What all of these men make clear is that not only are the two seeds distinguished, one as a type of the other, but so also the blessings are distinct, one a type of the other. The dichotomy is not that they have the same promise of eternal life, but are given two ways of obtaining it (works or faith). Instead, in keeping with typology, the blessings given to Abraham’s fleshly seed are fleshly, “temporal and typical blessings in the land of Canaan.” And this typical reward was held out upon the condition of obedience. It may be added that Augustine made the same point. “Now it is to be observed that two things are promised to Abraham, the one, that his seed should possess the land of Canaan… the other far more excellent, not about the carnal but the spiritual seed, through which he is the father, not of the one Israelite nation, but of all nations who follow the footprints of his faith… what we read of historically as predicted and fulfilled in the seed of Abraham according to the flesh, we must also inquire the allegorical meaning of, as it is to be fulfilled in the seed of Abraham according to faith… In that testament, however, which is properly called the Old, and was given on Mount Sinai, only earthly happiness is expressly promised… And these, indeed, are figures of the spiritual blessings which appertain to the New Testament.”
As Coxe warns, if we do not keep the promises belonging to each distinct, we will not avoid confusion and entanglements. We must view typology in the Abrahamic dichotomy consistently. The earthly seed is given an earthly, temporal land of rest that they must work for, and this is a type of the heavenly rest that Christ worked for and gave to the spiritual seed.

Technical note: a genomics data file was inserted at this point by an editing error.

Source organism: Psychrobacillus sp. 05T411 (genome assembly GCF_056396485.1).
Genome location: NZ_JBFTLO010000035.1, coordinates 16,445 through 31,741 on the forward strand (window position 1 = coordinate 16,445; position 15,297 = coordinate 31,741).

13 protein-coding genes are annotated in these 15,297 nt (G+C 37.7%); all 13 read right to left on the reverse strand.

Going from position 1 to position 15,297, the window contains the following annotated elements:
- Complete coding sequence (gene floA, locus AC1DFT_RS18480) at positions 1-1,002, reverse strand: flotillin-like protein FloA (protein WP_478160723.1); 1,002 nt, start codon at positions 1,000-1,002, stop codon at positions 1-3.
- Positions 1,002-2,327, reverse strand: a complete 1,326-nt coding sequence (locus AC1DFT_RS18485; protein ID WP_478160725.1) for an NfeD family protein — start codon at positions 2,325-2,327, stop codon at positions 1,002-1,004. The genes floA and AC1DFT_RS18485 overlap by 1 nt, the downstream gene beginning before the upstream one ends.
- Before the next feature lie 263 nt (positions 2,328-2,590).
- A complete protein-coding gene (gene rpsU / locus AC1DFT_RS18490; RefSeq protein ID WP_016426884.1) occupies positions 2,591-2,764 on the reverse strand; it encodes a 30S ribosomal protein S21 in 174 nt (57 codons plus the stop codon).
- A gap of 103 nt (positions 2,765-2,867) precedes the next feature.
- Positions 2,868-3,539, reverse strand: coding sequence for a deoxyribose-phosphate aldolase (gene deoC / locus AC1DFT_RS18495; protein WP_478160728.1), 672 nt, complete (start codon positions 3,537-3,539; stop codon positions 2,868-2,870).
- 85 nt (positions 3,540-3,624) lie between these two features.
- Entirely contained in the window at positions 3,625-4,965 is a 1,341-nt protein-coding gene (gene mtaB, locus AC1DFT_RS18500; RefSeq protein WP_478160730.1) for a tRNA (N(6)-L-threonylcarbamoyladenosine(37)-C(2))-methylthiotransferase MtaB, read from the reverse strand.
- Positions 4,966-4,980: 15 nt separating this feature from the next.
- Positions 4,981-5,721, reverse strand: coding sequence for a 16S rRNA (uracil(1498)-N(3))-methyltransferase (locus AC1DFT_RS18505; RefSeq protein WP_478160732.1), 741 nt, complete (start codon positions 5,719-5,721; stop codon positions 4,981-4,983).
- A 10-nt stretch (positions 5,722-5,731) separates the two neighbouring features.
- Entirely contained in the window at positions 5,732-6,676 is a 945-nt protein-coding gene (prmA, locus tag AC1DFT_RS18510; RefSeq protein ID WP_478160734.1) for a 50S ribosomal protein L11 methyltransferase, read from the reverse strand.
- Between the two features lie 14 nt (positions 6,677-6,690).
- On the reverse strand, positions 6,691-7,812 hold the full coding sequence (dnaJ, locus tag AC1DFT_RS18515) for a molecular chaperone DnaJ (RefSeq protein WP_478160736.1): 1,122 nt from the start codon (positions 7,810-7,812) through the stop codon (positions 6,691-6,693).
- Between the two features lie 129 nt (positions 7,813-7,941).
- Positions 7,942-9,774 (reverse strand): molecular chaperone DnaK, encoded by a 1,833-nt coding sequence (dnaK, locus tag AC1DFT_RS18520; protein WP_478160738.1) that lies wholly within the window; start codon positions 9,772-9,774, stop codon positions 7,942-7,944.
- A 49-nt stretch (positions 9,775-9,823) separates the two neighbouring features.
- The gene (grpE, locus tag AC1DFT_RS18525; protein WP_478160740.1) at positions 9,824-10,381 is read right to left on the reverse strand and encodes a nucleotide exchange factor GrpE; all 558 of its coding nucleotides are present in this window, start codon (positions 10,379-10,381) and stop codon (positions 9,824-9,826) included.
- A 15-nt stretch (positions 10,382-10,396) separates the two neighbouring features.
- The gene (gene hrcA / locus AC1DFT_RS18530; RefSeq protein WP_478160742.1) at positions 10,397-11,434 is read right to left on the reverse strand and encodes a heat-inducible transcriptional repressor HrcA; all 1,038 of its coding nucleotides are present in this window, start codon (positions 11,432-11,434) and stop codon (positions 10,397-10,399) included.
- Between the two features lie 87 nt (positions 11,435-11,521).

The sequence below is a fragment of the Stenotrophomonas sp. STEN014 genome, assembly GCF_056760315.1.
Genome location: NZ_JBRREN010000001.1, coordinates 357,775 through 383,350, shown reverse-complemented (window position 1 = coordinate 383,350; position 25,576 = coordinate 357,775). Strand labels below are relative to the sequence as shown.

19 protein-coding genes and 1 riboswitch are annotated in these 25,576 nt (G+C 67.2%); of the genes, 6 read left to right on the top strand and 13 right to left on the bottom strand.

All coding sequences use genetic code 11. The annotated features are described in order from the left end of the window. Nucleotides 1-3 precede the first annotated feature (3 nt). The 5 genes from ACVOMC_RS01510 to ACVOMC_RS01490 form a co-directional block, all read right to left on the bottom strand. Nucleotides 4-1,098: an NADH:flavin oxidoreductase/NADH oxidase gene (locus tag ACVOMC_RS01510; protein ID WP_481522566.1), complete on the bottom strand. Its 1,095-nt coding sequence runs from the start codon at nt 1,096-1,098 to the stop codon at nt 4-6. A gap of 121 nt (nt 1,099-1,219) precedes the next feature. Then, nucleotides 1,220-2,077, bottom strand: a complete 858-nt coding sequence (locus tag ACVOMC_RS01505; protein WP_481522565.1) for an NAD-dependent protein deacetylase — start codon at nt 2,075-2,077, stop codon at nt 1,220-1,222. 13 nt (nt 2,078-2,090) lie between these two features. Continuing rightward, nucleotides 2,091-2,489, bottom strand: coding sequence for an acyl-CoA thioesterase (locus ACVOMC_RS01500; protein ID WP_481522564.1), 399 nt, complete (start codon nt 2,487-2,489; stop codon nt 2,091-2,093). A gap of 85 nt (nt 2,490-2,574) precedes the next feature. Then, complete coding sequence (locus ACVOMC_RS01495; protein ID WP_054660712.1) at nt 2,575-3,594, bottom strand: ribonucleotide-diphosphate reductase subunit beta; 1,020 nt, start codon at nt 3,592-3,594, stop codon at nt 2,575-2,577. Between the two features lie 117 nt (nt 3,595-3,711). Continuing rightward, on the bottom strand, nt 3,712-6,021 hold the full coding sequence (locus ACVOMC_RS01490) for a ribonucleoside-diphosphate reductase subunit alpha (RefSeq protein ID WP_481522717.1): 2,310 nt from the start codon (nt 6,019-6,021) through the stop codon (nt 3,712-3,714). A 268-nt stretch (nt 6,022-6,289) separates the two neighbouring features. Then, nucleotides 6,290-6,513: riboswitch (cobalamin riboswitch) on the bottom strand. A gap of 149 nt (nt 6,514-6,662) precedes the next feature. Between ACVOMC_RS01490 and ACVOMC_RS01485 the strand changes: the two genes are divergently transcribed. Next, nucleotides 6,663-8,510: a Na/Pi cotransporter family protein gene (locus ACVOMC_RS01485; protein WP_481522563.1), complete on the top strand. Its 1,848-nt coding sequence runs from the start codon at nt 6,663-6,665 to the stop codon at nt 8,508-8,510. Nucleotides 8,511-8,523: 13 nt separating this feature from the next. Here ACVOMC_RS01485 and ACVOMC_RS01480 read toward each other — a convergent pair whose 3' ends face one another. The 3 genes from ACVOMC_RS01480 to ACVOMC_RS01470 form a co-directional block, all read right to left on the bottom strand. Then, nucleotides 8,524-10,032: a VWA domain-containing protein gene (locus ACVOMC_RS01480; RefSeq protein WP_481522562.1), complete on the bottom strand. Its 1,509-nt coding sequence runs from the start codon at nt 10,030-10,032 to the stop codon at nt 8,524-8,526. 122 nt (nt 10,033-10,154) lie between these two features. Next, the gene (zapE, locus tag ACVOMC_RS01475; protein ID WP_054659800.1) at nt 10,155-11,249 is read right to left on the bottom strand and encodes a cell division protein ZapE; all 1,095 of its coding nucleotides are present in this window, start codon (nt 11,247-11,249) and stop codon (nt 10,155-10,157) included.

This brings us to point 3 and the question of republication. The word “republication” is somewhat vague in that it can mean different things to different people. Because of this potential for confusion, clarity is improved if the word is avoided. Instead, we should simply state that the Old Covenant operated upon the works principle (Lev. 18:5). Calling the Old Covenant a republication of the Covenant of Works often leads to the confusion that the Old Covenant is the Covenant of Works. In fact, this is what Johnson says. He believes the Old Covenant offered eternal life and threatened eternal death. He makes this point in his other lecture on Hebrews 8 and the New Covenant where he argues that “Old Covenant” in Hebrews 8 refers to the Adamic Covenant of Works. Furthermore, he believes that Christ obeyed this republished Adamic Covenant of Works to earn eternal life for His people. He also believes this is the view of Nehemiah Coxe and John Owen. However, there is no reason to believe this was the view of Coxe and Owen, and it creates confusing implications. Owen was clear in his exegesis of Hebrews 8 that the first covenant being referred to was not the Adamic Covenant but was in fact a covenant that must be distinguished from it.
There was an original covenant made with Adam… This is the covenant of works, absolutely the old, or first covenant that God made with men. But this is not the covenant here intended; for, —… That first covenant made with Adam, had, as unto any benefit to be expected from it, with respect unto acceptation with God, life, and salvation, ceased long before, even at the entrance of sin… all those who receive not the grace tendered in the promise, it doth remain in fill force and efficacy, not as a covenant, but as a law… as a covenant, obliging unto personal, perfect, sinless obedience, as the condition of life, to be performed by themselves, so it ceased to be, long before the introduction of the new covenant which the apostle speaks of, that was promised “in the latter days.” But the other covenant here spoken of was not removed or taken away, until this new covenant was actually established.